Welcome to the FORWARD GC, a snackable newsletter with fresh takes on the legal news you need to start your day. Curated by friends at Lawtrades—a platform organizing the internet economy around legal people.
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This week: The SolarWinds hack is more widespread than you originally heard, and LinkedIn usage has been blowing up in the legal industry. Plus: How tech companies are rethinking liquidity alternatives.
Growing startups that wait a long time to go public sometimes face the problem of shareholder equity. Fortunately, there are new ways to handle it.
It goes like this: Employees who have vested stock options at thriving startups feel like they can’t leave. They either can’t afford to exercise the options or deal with the ensuing tax bill. Companies also don’t want to let employees freely sell the stock, believing it could confuse their equity capitalization tables.
But improved solutions are here: As Axios points out, outside companies help private startups act more like publicly-traded companies by letting employees sell back equity on a private platform.
AngelList (a Lawtrades customer) is hosting a platform for the startup Pipe: It’s part of the company’s secondary stock sales service. EquityZen, another Lawtrades customer, specializes as a pre-IPO equity platform.
The liquidity alternatives provided by the likes of AngelList and EquityZen are seen as beneficial for employees who cannot typically cash in on equity, no matter how long they’ve been at a private startup or what kind of financial needs they may have. Pipe CEO Harry Hurst said, “We’ve seen the evolution of capital come in and position themselves as ‘founder friendly’—I think the next phase is for founders to be more ‘team friendly.’”
Last week, we learned IT management company SolarWinds was hacked, likely by Russia, affecting them and some well-known clients. Among the thousands of infected companies who used SolarWinds’s compromised network monitoring software are Nvidia, Belkin, Cisco and Intel.
SecurityScorecard, the leading rater of corporate cybersecurity safety and a customer of Lawtrades, analyzed the hack. They came out with several interesting discoveries, as well as some important lessons.
How the hack happened
The perpetrators modified SolarWinds’s software package known as hotfix and posted the infected package on SolarWinds’s update site. SolarWinds’s clients then downloaded the updated, infected software.
SecurityScorecard had some exclusive findings
SolarWinds was hacked as early as October 2019. This was five months earlier than originally reported.
SolarWinds was still delivering infected components as of Dec. 18.
A lesson to remember
SecurityScorecard emphasized supply chain safety: “Companies everywhere should continuously monitor the digital assets associated with their supply chains to identify vulnerabilities, attack vectors, and other exploitable conditions that can lead to incidents such as data breaches, ransomware, or other cyber attacks.”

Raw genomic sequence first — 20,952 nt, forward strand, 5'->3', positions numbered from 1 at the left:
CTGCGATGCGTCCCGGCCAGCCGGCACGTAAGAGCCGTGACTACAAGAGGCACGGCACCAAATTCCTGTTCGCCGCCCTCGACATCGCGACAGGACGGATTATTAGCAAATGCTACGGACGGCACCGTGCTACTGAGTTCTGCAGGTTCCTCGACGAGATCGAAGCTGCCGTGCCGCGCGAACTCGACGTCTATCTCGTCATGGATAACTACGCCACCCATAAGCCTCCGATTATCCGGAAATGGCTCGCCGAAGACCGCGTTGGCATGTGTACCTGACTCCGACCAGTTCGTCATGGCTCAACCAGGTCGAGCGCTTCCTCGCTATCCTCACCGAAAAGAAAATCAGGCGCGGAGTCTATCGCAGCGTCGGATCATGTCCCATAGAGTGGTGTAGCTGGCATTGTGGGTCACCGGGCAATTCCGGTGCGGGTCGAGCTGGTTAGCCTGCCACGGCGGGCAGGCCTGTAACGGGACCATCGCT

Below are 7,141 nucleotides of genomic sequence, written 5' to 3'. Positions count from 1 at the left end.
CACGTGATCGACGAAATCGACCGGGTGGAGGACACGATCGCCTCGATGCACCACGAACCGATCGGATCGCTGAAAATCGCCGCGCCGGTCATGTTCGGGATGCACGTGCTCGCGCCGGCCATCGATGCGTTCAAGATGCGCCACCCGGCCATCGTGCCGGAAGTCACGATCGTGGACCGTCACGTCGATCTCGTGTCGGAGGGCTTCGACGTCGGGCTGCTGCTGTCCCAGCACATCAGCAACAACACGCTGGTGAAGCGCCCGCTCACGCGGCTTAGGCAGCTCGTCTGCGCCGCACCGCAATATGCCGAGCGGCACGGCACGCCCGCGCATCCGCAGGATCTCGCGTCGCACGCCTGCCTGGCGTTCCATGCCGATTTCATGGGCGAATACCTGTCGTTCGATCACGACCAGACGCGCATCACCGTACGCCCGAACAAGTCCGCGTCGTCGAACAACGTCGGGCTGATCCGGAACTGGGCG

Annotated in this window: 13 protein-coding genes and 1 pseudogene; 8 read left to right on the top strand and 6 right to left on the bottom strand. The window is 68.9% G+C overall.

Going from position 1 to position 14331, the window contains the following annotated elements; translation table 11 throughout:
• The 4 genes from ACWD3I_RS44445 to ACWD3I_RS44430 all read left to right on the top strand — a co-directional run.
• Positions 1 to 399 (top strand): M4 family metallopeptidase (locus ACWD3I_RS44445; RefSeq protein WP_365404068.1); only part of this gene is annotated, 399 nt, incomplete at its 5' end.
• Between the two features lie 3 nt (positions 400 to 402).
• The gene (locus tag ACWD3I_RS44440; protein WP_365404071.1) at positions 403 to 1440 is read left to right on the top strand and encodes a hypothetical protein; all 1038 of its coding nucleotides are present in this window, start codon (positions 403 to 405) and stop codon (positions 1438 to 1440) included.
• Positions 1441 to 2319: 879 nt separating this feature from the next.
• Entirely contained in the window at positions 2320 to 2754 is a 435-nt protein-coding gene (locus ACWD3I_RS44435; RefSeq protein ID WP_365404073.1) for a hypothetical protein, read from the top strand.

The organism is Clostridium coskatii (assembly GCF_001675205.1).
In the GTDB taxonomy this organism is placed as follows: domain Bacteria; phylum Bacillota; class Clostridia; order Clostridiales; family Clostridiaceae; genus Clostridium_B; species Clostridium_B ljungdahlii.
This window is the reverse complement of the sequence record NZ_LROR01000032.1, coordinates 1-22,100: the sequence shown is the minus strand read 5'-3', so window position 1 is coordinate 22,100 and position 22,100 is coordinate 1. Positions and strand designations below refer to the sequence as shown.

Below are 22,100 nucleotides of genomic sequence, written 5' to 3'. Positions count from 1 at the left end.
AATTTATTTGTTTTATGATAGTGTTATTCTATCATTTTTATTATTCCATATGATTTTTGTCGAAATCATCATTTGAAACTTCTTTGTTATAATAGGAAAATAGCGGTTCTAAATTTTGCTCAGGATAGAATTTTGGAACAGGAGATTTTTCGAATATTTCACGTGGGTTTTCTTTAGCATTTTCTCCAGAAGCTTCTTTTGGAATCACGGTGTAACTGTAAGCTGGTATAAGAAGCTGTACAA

We’ll add this, too: You always need to have airtight policies set with your third party vendors.
Read the full post on SecurityScorecard’s blog for more info.
Move over Twitter and Facebook. Your buttoned-up, business-like cousin is taking over.
Usage has gone way up in the legal sector: Paid marketing from the legal sector on LinkedIn is up 68% YoY. It’s gone up even more in the last six months, according to Law.com.
Credit the new work-from-home lifestyle for part of this: But LinkedIn believes there are other factors, particularly an increased focus on thought leadership. Law firms and individual lawyers want to promote their expertise and LinkedIn is seen as a professional venue for it.
But what types of posts are actually gaining traction?
Jay Plum, director of communications at Bracewell, told Law.com the firm has tried short-form videos that explain complex topics. The videos show legal expertise and provide a platform for the firm’s lawyers.
It’s not just paid advertising, either. Lawyers and firms are just posting more and more. The CMO for Akin Gump Strauss Hauer & Feld said the firm closed out 2020 having 400% more posts on LinkedIn than last year.
What else we’re forwarding
The cable networks that bashed voting machines the last several weeks could pay: Defamation lawsuits are coming, and they could cost the likes of Fox News and OAN hundreds of millions of dollars.
The lawyers leading Big Tech’s antitrust cases really know their stuff: That’s because many are former Big Tech employees.
I want to take this opportunity to thank all of our readers — especially those of you who became Lawtrades customers this year — for all of your support. Each year we get bigger and better and we can’t wait to grow and improve in 2021.
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Until next time,
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